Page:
December 29, 2011

First Jump!

Surprise!  We jumped for the first time today!

My trainer's teaching style is very fluid.  I feel like she has a mid-term plan that she never fully divulges - I know the day-to-day specifics, and I know the short- and long-term goals, but in between that I'm floating on the waves she's created.  And just like with my Crossfit and my running, I don't mind that at all.  That's exactly the role of a good coach.  It's my job to pull off what they're asking me to do at a given moment, and to know where we're headed goal-wise, but it's their job to put the plan together to make that happen, because I don't have the knowledge and/or skills and/or experience to do it myself.  Today was a great example of that.

We started the lesson with some magnificent flatwork.  Two days in a row now we've had crisp transitions, incredibly regulated trot work, and the beginnings of a real partnership developing.  It's taken time for my little under-confident Cob to place his trust in me and relax in his work.  For probably five minutes today, we went around doing figures at the exact same tempo at the trot, a working trot.  He never got ahead or behind my leg, my position was rock solid, and I knew what I was telling him each and every stride.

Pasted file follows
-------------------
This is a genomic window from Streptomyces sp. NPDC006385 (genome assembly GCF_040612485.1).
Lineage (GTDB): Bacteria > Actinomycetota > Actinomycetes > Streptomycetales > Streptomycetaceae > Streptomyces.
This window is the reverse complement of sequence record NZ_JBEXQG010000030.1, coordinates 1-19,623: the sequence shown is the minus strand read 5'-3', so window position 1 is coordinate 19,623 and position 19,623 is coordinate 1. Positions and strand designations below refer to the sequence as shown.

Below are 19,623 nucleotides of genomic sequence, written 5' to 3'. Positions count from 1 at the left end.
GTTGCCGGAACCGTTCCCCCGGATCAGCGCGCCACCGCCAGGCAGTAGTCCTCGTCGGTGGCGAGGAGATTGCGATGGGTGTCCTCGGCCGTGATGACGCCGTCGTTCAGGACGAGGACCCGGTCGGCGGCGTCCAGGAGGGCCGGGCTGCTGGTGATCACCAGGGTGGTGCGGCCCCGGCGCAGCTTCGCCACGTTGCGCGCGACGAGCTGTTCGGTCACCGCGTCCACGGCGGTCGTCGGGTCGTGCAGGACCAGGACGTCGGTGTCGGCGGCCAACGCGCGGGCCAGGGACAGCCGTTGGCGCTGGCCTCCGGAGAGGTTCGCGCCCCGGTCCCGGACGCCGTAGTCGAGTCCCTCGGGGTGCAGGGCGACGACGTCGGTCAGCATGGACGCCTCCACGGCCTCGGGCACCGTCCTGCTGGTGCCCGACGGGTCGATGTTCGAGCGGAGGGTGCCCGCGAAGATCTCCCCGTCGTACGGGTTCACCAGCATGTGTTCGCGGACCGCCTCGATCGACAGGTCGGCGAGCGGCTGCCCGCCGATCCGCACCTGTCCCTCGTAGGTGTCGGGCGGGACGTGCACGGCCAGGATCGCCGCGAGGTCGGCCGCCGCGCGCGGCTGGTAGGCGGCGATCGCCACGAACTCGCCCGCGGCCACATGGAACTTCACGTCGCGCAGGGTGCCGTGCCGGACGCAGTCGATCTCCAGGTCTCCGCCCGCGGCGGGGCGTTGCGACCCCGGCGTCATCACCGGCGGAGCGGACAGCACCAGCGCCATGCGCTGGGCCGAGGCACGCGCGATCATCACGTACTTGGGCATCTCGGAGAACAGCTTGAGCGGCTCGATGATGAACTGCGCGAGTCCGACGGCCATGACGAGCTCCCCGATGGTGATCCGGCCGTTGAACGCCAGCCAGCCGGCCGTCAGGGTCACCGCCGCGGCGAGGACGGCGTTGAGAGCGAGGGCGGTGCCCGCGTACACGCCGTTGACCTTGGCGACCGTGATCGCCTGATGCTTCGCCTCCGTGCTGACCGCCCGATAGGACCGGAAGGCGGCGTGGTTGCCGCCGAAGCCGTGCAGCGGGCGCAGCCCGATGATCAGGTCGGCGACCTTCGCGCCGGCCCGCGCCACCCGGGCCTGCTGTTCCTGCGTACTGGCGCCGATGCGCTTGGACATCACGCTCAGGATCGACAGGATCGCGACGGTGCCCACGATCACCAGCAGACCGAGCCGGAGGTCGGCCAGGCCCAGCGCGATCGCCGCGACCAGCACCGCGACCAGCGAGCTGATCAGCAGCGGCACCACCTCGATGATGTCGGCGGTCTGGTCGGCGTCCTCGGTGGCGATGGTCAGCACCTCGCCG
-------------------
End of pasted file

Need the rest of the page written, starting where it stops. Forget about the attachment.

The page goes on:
Then we started slowly, with poles.  First one, then two, then three.  When we were moving with impulsion and going through them straight and cleanly, she turned element three into a teeny tiny crossrail, and we went over the game plan.  I was happy to learn that she and I are on the same page when it comes to our eventers: we're both into creating independent horses that think for themselves.  Therefore, my job today was to get him to the jump with the proper amount of impulsion, and to make sure he went straight.  Like Mugwump said yesterday, I presented him with the knot (the jump) and it was his job to figure it out.

The first time he took a good look at it and then trotted over it.  Over the next several attempts, he did the typical young horse wiggle to it, he trotted over it, he popped over it.  He tried it many different ways to see what worked best, and I let him figure him out.  I'm in no rush.  I want my horse to be a thinking horse, and an obedient, but independent being.  When we trotted in and cantered out quietly, we called it a day.

Thoughts after Day 1?  I like that she introduced this now, as a confidence builder for a horse that has a sort of false bravado and doesn't yet have a whole lot of confidence in his abilities to do what I ask.  I like that he tried willingly, never refused, and was curious and engaged.  I like that we made it a fun game for him, and he clearly enjoyed the puzzle.  I think we can only go up from here.


  1. yeah Contender! You must be so thrilled with him...and yourself! :-)

    Imagine where you guys will be by the time summer rolls around...!

  2. Great beginning to your eventing careers!

  3. Contender sounds like an amazing horse! you guys are going to do great! i look forward to hearing more from you guys!!